After a final stretch of episodes that ran at breakneck speed and left everyone (and everything) in his wake in ruins, Walter White's coda, Felina, was a largely quiet hour (plus) of storytelling that wrapped a neat bow around a tale famously described as turning Mr. Chips into Scarface.
The Breaking Bad finale used three threads to tie the story together:
- Walt breaks into Elliot and Gretchen's home and gets them to agree to fund a multi-million dollar trust fund for Flynn using the remaining $9 million plus from his ill-gotten gains;
- Walt visits Skylar at her humble apartment and gives her the lottery ticket that has the coordinates to Hank and Steve's burial site, encouraging her to use it as a bargaining chip to get the prosecution against her dropped; and
- A final showdown with Uncle Jack and his evil band of neo-Nazis where a deus ex machina (gun) kills them all save Todd, who meets his fate at Jesse's hands.
Having secured his son's financial future, (possibly) extricated his estranged wife from the threat of incarceration and liberated his former partner from hellish servitude, Walt, fatally wounded by a stray bullet, spends his final moments in the place of his triumph and downfall - a meth lab he examines approvingly before collapsing in death.
As series finales go, Felina was satisfying if a bit anti-climactic, but perhaps that was to be expected. Having piled up bodies over the course of five seasons, Vince Gilligan could have gone for the apocalyptic ending where everyone ended up dead, but instead, chose to highlight Walt's duality and humanity. "Walter White" salvaged what little he could for his family - having dragged them into penury, notoriety and an unimaginable future living with the knowledge of his sins, he used his wits and intelligence to at least ensure they would not live with the continued pressure of poverty and prosecution. He also reclaimed a modicum of his dignity and that for his fallen brother-in-law by allowing for a decent burial. Small change perhaps, but better than part-time taxi dispatching and an unmarked grave in the desert. "Heisenberg" comes up with a clever scheme to turn a 6:1 disadvantage into a shooting gallery that vanquishes all of his foes. That he slips Lydia ricin, causing her to die a slow and painful death, just closes one last loop.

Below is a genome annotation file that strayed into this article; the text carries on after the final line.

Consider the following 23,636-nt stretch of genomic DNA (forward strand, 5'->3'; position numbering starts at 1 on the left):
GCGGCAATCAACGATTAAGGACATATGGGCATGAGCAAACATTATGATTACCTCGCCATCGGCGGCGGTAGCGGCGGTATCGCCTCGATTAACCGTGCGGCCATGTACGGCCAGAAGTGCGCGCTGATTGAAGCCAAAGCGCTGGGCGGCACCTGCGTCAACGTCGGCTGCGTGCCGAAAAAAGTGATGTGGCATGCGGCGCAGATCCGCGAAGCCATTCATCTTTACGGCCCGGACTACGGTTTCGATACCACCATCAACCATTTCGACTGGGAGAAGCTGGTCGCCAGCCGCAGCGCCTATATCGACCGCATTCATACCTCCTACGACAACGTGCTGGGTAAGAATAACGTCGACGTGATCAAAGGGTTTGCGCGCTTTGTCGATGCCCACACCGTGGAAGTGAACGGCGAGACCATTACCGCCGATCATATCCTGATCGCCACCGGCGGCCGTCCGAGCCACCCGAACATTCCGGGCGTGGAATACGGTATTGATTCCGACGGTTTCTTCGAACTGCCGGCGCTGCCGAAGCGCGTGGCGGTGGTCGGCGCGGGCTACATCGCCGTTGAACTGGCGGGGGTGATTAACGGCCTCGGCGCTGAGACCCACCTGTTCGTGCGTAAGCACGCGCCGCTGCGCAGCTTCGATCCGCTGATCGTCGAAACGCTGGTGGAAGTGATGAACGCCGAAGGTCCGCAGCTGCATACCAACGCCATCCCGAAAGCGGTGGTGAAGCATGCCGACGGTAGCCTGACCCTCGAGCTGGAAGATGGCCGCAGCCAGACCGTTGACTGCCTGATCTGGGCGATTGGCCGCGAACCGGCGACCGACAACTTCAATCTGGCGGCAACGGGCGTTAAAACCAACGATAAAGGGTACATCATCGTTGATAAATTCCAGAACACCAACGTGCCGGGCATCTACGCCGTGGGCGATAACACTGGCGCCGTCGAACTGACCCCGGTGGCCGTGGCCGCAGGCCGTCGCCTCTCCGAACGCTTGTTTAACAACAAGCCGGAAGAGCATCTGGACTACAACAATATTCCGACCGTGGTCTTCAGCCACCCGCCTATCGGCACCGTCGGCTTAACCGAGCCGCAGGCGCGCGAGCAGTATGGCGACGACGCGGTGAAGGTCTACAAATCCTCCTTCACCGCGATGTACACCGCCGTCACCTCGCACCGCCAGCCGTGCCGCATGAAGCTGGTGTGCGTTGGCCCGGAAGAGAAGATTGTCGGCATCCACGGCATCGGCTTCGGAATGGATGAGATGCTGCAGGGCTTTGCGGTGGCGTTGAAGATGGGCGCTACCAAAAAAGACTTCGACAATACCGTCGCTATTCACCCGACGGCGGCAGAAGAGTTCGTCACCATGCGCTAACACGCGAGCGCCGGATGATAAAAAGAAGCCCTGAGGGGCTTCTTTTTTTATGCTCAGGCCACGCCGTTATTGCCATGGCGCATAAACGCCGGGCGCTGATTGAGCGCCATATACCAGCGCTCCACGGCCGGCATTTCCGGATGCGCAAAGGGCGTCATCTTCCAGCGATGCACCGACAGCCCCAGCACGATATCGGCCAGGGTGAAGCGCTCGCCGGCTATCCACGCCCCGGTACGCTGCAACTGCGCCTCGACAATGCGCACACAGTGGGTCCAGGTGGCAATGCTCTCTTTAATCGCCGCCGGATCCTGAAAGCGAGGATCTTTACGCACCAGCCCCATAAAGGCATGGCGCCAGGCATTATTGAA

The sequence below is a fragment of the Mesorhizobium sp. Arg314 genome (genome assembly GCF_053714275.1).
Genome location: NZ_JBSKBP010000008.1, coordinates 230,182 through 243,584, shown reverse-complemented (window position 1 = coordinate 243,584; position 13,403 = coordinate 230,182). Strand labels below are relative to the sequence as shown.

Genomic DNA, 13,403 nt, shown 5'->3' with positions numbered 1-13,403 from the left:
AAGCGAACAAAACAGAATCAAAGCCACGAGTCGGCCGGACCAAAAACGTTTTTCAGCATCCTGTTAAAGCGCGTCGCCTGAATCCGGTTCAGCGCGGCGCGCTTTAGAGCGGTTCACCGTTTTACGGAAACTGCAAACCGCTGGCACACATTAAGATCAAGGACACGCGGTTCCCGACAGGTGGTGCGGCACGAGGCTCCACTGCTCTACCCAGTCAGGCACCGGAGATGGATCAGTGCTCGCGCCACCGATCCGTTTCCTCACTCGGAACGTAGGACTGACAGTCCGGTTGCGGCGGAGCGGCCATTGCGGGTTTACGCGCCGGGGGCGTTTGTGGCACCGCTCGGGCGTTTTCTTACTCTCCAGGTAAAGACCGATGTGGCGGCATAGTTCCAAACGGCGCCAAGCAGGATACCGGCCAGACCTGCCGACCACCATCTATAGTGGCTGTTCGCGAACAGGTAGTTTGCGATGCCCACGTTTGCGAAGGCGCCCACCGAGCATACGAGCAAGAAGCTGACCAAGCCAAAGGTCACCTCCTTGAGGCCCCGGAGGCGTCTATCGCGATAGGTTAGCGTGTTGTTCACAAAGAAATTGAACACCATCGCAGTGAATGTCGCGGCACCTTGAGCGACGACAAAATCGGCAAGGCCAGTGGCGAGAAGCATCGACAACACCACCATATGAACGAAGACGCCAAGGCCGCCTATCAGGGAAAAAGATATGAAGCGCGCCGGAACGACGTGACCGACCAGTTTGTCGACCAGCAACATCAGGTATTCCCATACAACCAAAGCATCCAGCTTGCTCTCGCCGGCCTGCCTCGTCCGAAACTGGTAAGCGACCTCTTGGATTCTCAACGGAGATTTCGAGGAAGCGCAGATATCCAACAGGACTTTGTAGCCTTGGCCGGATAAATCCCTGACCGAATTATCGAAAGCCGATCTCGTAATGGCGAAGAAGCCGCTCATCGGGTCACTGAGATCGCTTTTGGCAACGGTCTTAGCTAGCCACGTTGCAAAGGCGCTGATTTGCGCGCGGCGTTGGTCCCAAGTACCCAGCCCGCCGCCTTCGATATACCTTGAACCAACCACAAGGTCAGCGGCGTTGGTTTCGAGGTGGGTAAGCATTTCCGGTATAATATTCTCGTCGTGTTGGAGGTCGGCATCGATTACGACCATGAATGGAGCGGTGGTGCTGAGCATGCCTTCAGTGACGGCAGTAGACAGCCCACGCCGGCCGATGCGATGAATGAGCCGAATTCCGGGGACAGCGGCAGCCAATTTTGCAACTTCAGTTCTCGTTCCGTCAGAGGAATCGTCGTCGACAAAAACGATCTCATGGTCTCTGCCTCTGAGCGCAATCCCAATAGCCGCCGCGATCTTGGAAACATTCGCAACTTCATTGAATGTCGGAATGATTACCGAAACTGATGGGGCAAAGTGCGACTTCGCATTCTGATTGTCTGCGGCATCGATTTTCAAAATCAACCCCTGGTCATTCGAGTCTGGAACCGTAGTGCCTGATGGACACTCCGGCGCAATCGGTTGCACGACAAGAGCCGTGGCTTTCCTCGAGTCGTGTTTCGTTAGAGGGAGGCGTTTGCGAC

And perhaps it was that all that time of solitude gave Walt to "think on things" as his fixer suggested he do - to finally give up the ghost of claiming he cooked meth to provide for his family and instead admit he did it because he liked it, he was good at it and it validated his genius. That he saw in his action a need for a karmic comeuppance, so, with a weapon in hand and an opportunity to exact vengeance on Jesse, Walt does the opposite - handing Jesse the gun and offering him the chance to take his revenge on him. We will never know whether Jesse, seeing the expanding pool of blood coming from Walt's abdomen, would have otherwise pulled the trigger, but regardless, in a moral universe, Walt's death was preordained, there would be no happy ending, for him, or anyone else in his world.